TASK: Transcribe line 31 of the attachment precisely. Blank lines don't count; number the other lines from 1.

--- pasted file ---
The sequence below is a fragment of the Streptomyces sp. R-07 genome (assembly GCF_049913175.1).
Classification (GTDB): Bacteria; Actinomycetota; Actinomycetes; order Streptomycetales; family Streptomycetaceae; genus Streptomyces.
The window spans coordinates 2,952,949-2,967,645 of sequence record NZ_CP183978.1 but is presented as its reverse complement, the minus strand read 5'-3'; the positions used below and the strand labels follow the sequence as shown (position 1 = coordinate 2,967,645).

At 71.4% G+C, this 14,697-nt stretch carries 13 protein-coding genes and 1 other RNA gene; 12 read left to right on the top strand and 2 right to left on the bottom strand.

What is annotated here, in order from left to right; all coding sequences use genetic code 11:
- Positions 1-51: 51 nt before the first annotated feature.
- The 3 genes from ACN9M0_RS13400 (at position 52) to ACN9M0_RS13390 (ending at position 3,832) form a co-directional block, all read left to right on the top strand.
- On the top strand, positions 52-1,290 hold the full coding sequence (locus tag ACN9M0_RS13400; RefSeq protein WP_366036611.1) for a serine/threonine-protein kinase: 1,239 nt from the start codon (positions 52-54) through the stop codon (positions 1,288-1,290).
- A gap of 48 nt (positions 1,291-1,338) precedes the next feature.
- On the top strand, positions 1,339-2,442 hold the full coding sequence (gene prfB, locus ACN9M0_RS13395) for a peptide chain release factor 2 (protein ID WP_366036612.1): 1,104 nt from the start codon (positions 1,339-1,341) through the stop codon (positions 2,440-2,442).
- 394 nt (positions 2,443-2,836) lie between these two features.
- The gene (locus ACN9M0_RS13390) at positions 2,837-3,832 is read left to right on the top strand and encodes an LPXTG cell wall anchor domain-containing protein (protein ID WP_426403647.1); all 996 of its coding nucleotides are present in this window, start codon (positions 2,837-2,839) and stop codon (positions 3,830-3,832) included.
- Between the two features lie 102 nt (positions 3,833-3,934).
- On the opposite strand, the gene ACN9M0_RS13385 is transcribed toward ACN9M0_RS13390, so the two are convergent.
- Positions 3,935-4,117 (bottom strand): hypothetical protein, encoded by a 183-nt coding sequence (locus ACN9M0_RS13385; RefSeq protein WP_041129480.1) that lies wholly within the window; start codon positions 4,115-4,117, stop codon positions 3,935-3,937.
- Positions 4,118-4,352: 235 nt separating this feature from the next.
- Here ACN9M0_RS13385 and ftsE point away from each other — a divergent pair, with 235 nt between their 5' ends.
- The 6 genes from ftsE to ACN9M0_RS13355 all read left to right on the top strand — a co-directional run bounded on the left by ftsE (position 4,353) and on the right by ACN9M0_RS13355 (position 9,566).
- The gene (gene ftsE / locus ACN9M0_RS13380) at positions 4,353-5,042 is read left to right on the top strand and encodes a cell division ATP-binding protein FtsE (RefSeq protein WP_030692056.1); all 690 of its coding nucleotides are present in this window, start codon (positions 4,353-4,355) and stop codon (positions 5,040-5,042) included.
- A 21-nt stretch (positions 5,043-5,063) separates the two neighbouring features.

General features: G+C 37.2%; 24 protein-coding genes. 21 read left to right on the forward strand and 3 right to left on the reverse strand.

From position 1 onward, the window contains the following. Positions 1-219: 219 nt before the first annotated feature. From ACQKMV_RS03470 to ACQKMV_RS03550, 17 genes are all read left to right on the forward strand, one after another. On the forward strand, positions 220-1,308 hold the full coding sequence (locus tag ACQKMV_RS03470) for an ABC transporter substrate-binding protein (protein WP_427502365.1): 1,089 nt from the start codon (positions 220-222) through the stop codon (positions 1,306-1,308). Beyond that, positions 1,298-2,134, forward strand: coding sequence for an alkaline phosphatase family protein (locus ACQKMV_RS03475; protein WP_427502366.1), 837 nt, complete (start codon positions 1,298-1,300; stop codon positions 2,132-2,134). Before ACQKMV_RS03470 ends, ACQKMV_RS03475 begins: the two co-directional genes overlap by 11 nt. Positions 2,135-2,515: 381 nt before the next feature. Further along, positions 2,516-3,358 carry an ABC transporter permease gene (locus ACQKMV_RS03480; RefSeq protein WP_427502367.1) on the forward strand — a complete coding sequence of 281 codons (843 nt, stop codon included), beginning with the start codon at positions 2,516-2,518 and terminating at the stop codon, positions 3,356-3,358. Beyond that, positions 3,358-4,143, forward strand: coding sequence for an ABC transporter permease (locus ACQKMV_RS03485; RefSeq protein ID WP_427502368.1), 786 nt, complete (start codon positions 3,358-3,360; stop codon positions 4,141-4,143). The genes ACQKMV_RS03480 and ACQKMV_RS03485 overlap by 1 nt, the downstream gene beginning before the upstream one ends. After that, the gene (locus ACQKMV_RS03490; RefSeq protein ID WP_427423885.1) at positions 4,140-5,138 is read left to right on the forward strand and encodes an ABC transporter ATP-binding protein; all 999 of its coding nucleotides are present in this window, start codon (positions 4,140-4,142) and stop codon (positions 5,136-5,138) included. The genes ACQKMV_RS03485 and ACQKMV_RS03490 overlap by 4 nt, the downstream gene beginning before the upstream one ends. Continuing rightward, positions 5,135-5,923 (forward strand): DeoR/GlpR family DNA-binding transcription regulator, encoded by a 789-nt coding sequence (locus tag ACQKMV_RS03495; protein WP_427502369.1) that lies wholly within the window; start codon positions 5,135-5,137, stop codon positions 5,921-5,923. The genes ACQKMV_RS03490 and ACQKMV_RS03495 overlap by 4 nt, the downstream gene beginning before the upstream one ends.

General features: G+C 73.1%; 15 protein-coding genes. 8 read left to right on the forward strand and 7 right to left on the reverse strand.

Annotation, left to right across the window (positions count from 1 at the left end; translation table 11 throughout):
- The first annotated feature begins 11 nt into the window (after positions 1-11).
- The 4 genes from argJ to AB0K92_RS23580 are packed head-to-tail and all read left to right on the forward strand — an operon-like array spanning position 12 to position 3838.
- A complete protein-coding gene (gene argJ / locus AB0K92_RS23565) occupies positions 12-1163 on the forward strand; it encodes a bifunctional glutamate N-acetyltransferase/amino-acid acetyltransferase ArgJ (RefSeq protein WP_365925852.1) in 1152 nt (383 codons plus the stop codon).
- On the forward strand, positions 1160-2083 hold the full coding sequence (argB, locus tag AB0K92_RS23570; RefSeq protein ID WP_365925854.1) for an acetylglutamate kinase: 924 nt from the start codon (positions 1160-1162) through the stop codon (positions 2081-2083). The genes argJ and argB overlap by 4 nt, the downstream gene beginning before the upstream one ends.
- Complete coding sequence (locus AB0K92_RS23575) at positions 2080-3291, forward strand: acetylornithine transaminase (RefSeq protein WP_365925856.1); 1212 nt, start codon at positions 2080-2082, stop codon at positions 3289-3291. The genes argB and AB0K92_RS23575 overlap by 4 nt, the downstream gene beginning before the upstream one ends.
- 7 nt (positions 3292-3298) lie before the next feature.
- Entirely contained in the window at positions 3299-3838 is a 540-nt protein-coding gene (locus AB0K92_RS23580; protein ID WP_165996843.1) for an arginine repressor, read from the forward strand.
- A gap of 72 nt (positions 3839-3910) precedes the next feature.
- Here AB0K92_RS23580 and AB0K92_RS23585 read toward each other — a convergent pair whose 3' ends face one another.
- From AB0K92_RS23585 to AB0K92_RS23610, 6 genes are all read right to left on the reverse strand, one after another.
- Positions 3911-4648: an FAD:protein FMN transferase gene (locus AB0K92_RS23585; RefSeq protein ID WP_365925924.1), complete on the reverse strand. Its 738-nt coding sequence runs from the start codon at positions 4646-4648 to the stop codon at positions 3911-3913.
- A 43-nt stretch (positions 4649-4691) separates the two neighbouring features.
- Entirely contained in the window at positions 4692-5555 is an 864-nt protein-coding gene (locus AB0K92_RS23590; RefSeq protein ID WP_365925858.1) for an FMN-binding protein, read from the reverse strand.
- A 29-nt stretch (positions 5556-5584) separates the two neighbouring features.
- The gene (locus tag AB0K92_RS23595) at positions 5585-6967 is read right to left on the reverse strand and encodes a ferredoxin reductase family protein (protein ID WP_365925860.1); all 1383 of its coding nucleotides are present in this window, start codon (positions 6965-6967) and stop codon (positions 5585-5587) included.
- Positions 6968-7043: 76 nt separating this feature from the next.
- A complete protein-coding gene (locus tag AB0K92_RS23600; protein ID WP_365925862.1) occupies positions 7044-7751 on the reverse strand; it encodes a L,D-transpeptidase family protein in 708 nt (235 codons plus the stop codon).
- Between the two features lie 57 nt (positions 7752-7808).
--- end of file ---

- Entirely contained in the window at positions 3299-3838 is a 540-nt protein-coding gene (locus AB0K92_RS23580; protein ID WP_165996843.1) for an arginine repressor, read from the forward strand.